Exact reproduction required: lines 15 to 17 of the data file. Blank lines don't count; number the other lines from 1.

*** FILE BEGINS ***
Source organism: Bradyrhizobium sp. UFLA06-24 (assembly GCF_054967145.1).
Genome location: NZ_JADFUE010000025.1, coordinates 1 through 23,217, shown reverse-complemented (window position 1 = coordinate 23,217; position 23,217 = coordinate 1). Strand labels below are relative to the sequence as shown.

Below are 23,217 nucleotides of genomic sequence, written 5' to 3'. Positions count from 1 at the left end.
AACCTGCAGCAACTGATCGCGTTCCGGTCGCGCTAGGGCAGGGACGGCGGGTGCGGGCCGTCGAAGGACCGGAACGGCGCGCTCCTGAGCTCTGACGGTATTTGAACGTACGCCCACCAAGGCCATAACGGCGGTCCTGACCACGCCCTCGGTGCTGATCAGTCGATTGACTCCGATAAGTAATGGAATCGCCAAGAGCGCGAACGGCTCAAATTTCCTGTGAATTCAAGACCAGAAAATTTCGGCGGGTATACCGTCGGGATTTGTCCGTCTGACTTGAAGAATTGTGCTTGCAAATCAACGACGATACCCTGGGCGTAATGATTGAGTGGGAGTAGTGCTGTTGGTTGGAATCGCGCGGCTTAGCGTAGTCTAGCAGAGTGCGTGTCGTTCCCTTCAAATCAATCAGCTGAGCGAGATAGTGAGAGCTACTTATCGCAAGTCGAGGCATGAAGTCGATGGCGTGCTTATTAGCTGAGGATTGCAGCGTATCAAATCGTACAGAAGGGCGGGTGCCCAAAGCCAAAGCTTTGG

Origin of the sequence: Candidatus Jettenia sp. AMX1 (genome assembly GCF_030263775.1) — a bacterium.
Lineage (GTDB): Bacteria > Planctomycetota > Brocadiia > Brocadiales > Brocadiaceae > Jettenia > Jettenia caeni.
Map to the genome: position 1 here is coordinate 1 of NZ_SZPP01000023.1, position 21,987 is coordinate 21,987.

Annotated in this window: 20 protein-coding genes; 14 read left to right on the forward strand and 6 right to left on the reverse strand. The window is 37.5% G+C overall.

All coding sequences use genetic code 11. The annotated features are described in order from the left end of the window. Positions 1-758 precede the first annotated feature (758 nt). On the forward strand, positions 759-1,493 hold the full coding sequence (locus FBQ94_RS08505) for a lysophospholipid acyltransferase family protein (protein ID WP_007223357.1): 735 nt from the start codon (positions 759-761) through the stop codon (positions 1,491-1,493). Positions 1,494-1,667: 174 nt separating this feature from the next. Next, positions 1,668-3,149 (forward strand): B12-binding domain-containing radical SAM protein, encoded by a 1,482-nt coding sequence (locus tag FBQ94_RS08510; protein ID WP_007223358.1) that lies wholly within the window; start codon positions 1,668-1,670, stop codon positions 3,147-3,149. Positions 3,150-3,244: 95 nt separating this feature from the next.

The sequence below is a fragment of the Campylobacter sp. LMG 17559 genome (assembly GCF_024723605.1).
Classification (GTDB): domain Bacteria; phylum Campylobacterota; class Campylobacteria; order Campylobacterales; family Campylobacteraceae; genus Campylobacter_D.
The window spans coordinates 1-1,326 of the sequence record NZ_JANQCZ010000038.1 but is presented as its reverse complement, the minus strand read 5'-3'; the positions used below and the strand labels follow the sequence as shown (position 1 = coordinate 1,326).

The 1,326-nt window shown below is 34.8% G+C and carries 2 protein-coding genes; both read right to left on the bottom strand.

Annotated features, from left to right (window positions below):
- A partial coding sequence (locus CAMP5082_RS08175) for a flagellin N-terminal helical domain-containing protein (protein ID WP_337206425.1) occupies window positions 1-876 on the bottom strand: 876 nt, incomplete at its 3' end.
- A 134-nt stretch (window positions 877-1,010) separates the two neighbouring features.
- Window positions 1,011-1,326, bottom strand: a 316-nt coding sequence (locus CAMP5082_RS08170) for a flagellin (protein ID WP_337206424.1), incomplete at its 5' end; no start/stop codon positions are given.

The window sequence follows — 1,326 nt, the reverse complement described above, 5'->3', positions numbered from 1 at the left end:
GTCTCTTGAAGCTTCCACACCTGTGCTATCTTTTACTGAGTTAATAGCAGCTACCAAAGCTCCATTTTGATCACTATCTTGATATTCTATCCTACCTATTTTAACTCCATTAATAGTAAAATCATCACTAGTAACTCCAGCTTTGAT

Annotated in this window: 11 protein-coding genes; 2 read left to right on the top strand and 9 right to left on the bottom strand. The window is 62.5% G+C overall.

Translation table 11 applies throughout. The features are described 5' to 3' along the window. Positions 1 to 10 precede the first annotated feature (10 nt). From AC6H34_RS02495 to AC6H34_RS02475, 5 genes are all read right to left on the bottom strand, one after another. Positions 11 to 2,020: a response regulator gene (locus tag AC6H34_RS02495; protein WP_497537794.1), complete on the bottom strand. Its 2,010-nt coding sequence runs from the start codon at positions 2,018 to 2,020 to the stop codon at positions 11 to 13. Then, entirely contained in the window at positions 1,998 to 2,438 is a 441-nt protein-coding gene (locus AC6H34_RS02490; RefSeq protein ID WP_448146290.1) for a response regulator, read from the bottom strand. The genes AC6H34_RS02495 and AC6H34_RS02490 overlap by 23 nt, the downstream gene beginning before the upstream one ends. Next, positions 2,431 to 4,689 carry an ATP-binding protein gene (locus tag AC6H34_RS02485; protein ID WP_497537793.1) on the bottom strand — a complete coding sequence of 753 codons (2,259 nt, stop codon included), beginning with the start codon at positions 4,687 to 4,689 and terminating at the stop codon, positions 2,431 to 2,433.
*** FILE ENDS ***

- A partial coding sequence (locus CAMP5082_RS08175) for a flagellin N-terminal helical domain-containing protein (protein ID WP_337206425.1) occupies window positions 1-876 on the bottom strand: 876 nt, incomplete at its 3' end.
- A 134-nt stretch (window positions 877-1,010) separates the two neighbouring features.
- Window positions 1,011-1,326, bottom strand: a 316-nt coding sequence (locus CAMP5082_RS08170) for a flagellin (protein ID WP_337206424.1), incomplete at its 5' end; no start/stop codon positions are given.